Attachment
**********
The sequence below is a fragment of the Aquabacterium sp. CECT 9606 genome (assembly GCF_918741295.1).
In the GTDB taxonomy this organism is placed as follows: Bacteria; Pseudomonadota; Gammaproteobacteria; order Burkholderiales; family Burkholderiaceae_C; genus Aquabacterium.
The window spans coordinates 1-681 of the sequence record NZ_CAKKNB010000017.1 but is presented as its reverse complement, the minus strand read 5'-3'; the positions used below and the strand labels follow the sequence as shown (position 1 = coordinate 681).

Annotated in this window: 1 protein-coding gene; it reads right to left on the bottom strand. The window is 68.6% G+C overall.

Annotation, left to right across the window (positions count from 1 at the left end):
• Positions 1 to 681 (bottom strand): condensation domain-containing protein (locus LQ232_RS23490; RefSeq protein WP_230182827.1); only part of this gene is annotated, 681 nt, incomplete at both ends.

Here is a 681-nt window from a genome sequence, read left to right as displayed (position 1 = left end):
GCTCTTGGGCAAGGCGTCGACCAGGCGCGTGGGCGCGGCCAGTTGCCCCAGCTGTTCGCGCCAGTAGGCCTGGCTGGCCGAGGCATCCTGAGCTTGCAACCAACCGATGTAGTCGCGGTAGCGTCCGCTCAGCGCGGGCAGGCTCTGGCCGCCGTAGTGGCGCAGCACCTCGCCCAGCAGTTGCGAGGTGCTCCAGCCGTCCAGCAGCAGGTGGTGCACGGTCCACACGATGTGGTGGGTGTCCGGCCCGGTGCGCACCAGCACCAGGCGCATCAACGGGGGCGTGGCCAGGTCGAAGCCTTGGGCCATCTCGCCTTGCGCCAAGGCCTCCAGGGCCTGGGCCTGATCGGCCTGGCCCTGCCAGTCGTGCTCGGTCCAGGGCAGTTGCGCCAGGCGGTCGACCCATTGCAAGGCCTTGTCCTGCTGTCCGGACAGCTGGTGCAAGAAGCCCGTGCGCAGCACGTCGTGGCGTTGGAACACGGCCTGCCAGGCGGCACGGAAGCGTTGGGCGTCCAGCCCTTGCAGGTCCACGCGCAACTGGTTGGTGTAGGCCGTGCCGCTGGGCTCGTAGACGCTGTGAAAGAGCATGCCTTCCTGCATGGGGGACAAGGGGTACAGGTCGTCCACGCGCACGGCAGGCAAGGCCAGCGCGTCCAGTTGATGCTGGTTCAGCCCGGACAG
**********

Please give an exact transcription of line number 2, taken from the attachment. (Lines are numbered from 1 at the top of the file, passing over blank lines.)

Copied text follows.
In the GTDB taxonomy this organism is placed as follows: Bacteria; Pseudomonadota; Gammaproteobacteria; order Burkholderiales; family Burkholderiaceae_C; genus Aquabacterium.